It often turns up (expresses) as skin inflammation. Being an Ectomorph, I have the most sensitive skin, so it’s easily triggered by changes in my internal and external environments. The skin is also an indicator of gut health – when the gut biome is out of balance, it shows up in the skin. It’s a delicate balance for a Sensor, so it’s generally a rapid response signal for me.

But, before the symptom, always, is the shift in my behaviour. It is my body being the first one to “say how I feel.” My behaviour shifted recently to compensate for an increase in my stress load. Yes, I do it too…I go for the dark chocolate. That’s why I called this article “How I Manage Stress” not just “How TO Manage Stress.” Because, let’s be real, I also sometimes manage my stress with less than ideal coping behaviours. So it’s useful, at times, to keep things real and personal.

While dark chocolate is recommended for me, it isn’t recommended at the daily levels I fell into when I got more stressed. Increased sugar and caffeine intake creates a gut imbalance, cognitive imbalance, sleep imbalance, increased histamine, skin inflammation, sinus congestion, heightened emotional reactivity … all of which perpetuates the stress cycle, and, the urge for that same coping mechanism. Sugar makes you crave more sugar.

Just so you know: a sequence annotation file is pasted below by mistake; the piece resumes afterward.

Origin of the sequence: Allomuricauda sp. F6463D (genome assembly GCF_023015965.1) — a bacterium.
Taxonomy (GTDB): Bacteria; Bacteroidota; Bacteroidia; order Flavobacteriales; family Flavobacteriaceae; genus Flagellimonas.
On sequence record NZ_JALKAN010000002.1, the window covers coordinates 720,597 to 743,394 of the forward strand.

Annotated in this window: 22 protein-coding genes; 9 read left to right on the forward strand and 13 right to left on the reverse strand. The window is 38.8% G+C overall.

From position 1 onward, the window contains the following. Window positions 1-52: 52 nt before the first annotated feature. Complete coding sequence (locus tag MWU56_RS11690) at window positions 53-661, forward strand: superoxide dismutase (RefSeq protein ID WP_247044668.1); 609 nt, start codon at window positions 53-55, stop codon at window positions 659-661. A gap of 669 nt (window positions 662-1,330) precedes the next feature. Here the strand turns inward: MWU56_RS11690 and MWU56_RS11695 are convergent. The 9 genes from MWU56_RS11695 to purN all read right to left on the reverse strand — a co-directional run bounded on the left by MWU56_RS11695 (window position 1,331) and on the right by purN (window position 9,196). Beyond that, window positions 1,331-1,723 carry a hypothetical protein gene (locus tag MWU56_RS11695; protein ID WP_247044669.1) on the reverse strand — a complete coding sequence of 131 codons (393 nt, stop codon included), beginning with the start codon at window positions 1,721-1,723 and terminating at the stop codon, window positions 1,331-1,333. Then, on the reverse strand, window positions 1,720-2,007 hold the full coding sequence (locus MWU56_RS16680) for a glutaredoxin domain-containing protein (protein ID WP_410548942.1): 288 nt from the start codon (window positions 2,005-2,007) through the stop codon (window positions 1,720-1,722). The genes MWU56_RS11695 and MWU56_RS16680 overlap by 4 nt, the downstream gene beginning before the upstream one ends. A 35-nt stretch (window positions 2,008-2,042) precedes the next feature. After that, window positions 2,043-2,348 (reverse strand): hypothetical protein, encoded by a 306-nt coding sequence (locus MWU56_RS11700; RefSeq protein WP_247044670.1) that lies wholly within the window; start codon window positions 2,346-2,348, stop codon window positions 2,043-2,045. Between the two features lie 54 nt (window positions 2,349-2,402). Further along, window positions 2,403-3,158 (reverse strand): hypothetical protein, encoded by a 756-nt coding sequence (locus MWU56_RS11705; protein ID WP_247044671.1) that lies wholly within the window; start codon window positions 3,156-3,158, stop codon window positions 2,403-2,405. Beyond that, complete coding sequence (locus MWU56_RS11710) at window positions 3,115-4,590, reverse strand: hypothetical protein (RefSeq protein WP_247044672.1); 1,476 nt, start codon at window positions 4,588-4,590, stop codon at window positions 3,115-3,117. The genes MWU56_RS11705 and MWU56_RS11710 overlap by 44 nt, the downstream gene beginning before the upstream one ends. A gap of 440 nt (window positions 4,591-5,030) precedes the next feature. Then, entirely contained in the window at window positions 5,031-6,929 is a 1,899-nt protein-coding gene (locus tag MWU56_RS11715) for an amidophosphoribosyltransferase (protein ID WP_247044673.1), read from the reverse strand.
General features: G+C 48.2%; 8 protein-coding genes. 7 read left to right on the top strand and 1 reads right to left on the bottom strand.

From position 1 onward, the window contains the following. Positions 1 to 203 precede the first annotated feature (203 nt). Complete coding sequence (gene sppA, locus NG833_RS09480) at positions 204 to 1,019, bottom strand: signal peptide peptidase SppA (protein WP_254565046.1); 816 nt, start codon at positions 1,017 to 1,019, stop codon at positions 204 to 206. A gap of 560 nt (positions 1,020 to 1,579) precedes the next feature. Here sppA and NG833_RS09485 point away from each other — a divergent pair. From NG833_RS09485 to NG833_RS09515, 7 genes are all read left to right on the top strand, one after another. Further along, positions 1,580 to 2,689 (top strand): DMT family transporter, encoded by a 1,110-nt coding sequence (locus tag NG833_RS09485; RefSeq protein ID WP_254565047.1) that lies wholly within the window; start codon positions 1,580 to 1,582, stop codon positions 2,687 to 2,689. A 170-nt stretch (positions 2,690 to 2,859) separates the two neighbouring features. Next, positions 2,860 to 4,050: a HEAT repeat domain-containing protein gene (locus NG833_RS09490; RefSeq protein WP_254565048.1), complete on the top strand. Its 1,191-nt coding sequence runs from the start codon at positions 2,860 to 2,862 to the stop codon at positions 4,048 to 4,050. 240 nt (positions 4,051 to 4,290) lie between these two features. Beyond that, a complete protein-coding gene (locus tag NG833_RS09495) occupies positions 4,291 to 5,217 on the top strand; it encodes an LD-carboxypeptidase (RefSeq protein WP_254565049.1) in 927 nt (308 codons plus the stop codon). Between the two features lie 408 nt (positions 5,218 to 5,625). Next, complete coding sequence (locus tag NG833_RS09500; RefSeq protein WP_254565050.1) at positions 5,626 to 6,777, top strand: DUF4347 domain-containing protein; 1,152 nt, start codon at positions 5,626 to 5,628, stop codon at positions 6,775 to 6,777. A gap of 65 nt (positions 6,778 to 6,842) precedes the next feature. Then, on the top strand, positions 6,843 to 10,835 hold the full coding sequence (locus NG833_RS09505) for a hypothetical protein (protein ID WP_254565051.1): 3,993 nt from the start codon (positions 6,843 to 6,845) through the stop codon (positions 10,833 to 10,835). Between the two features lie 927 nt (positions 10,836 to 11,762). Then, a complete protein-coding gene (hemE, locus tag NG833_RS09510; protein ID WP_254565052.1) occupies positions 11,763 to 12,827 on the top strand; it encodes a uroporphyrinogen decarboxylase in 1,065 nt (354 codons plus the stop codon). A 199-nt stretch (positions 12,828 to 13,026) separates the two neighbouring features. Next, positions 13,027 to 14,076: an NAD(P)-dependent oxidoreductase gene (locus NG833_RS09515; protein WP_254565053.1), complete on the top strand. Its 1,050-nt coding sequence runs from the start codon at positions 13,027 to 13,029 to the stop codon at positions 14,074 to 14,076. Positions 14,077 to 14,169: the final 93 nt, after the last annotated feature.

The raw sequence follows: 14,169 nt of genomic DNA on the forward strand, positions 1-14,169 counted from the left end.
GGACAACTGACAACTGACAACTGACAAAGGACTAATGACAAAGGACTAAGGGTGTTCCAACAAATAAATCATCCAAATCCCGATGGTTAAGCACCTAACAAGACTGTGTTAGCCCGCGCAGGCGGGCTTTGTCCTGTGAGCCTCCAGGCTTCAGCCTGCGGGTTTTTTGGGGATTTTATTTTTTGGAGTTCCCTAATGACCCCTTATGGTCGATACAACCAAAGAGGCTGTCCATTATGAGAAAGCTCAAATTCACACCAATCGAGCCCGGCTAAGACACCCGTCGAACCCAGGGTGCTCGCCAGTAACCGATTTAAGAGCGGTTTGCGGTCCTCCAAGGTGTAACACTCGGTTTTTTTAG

So, on to the second point in my Mind profile above. It’s so simple. The mental stress is stemming from unexpressed emotional energy, which then limits the application of my intellect. Which generates more stress. It is expressing as “bad skin and congestion in the head.” However, it first expressed as behavioural changes that brought on and perpetuated those exact symptoms. Normally my behaviour around food is naturally measured; when I’m stressed, it becomes impulsive. It really is simple.